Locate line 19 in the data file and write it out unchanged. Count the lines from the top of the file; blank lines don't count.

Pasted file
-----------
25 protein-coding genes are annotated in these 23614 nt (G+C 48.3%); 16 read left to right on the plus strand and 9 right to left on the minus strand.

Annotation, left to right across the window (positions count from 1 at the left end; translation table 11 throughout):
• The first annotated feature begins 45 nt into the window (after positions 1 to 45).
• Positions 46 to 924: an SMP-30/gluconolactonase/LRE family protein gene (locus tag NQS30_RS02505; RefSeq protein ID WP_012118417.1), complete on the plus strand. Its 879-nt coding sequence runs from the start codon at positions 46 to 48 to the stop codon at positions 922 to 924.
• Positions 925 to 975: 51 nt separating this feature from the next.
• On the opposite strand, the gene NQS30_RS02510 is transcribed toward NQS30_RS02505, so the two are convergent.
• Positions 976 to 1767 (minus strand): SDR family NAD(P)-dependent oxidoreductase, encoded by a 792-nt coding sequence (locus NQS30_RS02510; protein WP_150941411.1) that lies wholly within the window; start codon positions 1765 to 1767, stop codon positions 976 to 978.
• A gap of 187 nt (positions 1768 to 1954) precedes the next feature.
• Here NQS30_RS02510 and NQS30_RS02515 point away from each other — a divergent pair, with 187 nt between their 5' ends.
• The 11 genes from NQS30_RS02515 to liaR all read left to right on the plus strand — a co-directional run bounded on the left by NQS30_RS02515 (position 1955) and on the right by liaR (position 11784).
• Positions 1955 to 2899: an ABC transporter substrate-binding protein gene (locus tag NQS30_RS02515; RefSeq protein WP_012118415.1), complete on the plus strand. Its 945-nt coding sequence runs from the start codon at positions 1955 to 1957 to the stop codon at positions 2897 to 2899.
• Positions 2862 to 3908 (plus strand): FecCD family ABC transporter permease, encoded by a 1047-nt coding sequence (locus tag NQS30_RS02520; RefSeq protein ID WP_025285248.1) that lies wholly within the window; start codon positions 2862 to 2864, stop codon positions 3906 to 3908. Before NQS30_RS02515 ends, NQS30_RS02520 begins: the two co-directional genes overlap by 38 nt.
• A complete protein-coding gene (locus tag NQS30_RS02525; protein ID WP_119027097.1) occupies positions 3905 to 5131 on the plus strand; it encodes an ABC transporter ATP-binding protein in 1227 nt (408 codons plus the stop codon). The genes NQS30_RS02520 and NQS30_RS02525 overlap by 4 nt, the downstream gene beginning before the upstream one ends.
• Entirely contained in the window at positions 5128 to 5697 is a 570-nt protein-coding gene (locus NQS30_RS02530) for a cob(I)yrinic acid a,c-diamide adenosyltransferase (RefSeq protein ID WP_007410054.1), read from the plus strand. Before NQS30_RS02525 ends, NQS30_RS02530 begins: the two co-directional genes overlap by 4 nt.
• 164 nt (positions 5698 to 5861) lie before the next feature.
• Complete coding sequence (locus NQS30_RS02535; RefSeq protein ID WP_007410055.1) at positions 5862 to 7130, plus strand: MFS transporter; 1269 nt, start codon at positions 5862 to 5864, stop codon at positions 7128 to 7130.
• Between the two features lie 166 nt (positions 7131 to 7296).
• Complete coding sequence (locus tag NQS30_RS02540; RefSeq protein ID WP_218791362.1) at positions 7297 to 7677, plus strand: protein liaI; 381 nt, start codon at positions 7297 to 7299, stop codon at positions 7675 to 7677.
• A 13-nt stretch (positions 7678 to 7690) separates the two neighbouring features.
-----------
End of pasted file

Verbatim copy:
• A 13-nt stretch (positions 7678 to 7690) separates the two neighbouring features.